This past week I took the train out to Newark to visit the Shifman Mattress Company and had a remarkable deep dive into not only how Shifman makes their mattresses (the old fashioned way - they were founded in 1893), but also how the mattress business works and has evolved over the past hundred years. Come along for a tour, courtesy of the Hammer family, who have run Shifman since 1985.
Everything starts here as raw cotton from bales is chopped up and fed into this huge machine. The machine makes fine, clean layers of cotton bedding that, although very fragile when they come out, are layered and bound so that they remain intact and loft, supplying the foundation of the mattress.
The Quick History:
"Shifman & Bro. Mattress Company was founded in 1893 when brothers, Abraham and Samuel Shifman established a manufacturing company dedicated to superior quality bedding... Throughout the 20th century, the Shifman family was slow to adjust to changes in the industry. Consumers wanted firmer bedding, more fashionable covers and brand name recognition.
In 1985, when Mike Hammer purchased the company from Robert and Burton Shifman, grandsons of Samuel, the company had deteriorated badly. Over the next several years, Mike Hammer changed the name to Shifman Mattress Company and instituted several improvements to its manufacturing procedure. The design changes had a positive effect on consumers.
In 1994, Mike's youngest son, Bill, joined the team and is currently the company's president. In 2008, the company expanded its facility by 40 percent in order to enhance its manufacturing capabilities and meet the growing demand for its mattresses."
Next all the side panels are made on the top floor. In this very manual, retro, human process, this woman is sewing panels for all the of Shifman signature models. She takes damask and sews it over a naturally fire proof rayon batting. All the sides then get handles sewn on, paired with tops and bottoms and stacked for the "stuffing" moment.
Next the spring center is pulled from the rack and paired with the cotton, Talalay latex or foam combo that makes the mattress.
Below is the "stuffing" room, where the "pregnant" mattresses are built around a core and then hand sewn to lock all the materials together. The needle is extremely long. It takes about two hours to assemble and sew each mattress at this station.
All Shifman Mattresses are handmade, made with as many natural ingredients as possible and are two sided - which means they'll live twice as long. Two sided mattresses used to be the standard, but increasingly companies sell "one-sided" mattresses along with the promise that you don't need to flip them. This is true, but flipping is actually a benefit!
Next we go downstairs to the boxspring room, where we can see a hand-tied boxspring being wrapped up. Boxsprings are SUPER IMPORTANT for more comfort and a better night's sleep and used to be standard in the industry as well. They double the cushion zone that your body takes advantage and the the life of your mattress. A mattress without a boxspring is like driving a car without shock-absorbers. Many beds are now sold without them or with "foundations" that are simply light solid spacers and do nothing for comfort.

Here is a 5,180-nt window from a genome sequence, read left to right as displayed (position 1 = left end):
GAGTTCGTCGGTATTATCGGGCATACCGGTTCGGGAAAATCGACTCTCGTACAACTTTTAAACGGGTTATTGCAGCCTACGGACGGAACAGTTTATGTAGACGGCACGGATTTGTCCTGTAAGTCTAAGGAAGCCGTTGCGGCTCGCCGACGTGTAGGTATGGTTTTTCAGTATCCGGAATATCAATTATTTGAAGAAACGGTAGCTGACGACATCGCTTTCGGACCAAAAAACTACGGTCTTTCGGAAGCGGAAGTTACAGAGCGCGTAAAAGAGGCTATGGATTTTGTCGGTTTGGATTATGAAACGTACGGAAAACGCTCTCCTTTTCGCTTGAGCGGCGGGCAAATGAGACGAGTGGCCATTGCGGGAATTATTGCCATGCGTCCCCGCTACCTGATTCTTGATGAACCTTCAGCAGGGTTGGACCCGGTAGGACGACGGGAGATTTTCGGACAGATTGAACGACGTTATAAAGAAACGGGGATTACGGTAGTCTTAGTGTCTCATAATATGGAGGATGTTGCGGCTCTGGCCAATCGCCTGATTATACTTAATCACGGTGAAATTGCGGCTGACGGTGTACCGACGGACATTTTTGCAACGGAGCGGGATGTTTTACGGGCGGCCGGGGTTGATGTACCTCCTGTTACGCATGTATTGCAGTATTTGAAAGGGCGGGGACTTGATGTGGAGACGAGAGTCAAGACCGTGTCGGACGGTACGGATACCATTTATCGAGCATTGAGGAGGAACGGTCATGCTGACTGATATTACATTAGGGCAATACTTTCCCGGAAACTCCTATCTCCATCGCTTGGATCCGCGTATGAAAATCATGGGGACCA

Finally, the mattresses are wrapped up and moved into inventory with boxsprings. After completing our workshop tour, we went up to the showroom. Shifman's showroom is small, moves around a lot and is not the main place trade customers see their wares. Below is their main showroom in Highpoint, NC where the finished products are properly shown off. Big clients? Bloomingdales and Stickley, Audi & Co. for whom they make exclusive mattresses.
Shifman has adapted to the fast changing world of the mattress business by staying relatively up-market as opposed to trying to compete for lower prices. They start at around $3,000 and go up to as high as $30,000. This allows them to keep their bespoke, hand-made process alive and work closely with their major retailers to give them exactly what they want.
What should you want? Bill Hammer said, when asked, that you should lie on any bed you consider until it feels right to you. Money and brand aside, he was a firm believer in first hand experience. Does he like his beds better? He likes handmade beds with real hand-tied boxsprings, because he thinks they provide a truly superior comfort level, but the rest is up to you.
There are not many companies that do this anymore. The ones that do are European companies, like Hastens and Savoir, and these can run double the price of a Shifman. There is also a company like Charles Beckley in Queens, that does the same thing, but they only build custom beds for decorators these days.
As mattress companies have become less regional and more national over the past 35 years, companies like Shifman have had to compete with more affordable, lower quality mattresses with MUCH bigger marketing budgets and an American public that has been trained not to know exactly what's underneath them at night.
With the recession and the green movement, this is changing, making it simultaneously harder to find the money to spend, but making people smarter shoppers who care more about what they spend every night lying on. We've been trying to do our part by learning as much as we can, and this trip to an actual factory was a total eye-opener.
I want to thank Mike and Bill Hammer for letting us in on their world last week and sharing with us the rich history of the Shifman company. You can see my ongoing experiment of sleeping on many different mattresses and passing on what I learn, and I can't wait to get into some more factories and see how the rest of the world builds theirs.